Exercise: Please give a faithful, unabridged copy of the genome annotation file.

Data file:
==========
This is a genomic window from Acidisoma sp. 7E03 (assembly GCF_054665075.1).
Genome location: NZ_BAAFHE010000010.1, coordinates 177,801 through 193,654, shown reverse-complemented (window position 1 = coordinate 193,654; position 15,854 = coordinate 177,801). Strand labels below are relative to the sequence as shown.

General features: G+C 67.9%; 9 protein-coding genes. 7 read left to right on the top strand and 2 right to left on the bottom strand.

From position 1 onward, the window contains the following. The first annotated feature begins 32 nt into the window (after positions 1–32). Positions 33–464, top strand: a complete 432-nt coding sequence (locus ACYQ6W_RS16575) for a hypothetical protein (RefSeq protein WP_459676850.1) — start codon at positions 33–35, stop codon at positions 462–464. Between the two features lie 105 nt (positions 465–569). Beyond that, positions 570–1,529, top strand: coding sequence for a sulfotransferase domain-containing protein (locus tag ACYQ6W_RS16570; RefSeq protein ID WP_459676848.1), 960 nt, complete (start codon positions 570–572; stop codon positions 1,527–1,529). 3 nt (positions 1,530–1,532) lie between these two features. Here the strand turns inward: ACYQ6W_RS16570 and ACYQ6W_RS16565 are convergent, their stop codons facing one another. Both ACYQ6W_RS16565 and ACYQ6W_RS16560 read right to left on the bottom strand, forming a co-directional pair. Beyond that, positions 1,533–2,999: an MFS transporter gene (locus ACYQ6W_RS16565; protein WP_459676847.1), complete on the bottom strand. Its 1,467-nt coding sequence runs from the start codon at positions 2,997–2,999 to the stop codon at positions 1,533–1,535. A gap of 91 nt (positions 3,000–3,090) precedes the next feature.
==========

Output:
This is a genomic window from Acidisoma sp. 7E03 (assembly GCF_054665075.1).
Genome location: NZ_BAAFHE010000010.1, coordinates 177,801 through 193,654, shown reverse-complemented (window position 1 = coordinate 193,654; position 15,854 = coordinate 177,801). Strand labels below are relative to the sequence as shown.

General features: G+C 67.9%; 9 protein-coding genes. 7 read left to right on the top strand and 2 right to left on the bottom strand.

From position 1 onward, the window contains the following. The first annotated feature begins 32 nt into the window (after positions 1–32). Positions 33–464, top strand: a complete 432-nt coding sequence (locus ACYQ6W_RS16575) for a hypothetical protein (RefSeq protein WP_459676850.1) — start codon at positions 33–35, stop codon at positions 462–464. Between the two features lie 105 nt (positions 465–569). Beyond that, positions 570–1,529, top strand: coding sequence for a sulfotransferase domain-containing protein (locus tag ACYQ6W_RS16570; RefSeq protein ID WP_459676848.1), 960 nt, complete (start codon positions 570–572; stop codon positions 1,527–1,529). 3 nt (positions 1,530–1,532) lie between these two features. Here the strand turns inward: ACYQ6W_RS16570 and ACYQ6W_RS16565 are convergent, their stop codons facing one another. Both ACYQ6W_RS16565 and ACYQ6W_RS16560 read right to left on the bottom strand, forming a co-directional pair. Beyond that, positions 1,533–2,999: an MFS transporter gene (locus ACYQ6W_RS16565; protein WP_459676847.1), complete on the bottom strand. Its 1,467-nt coding sequence runs from the start codon at positions 2,997–2,999 to the stop codon at positions 1,533–1,535. A gap of 91 nt (positions 3,000–3,090) precedes the next feature.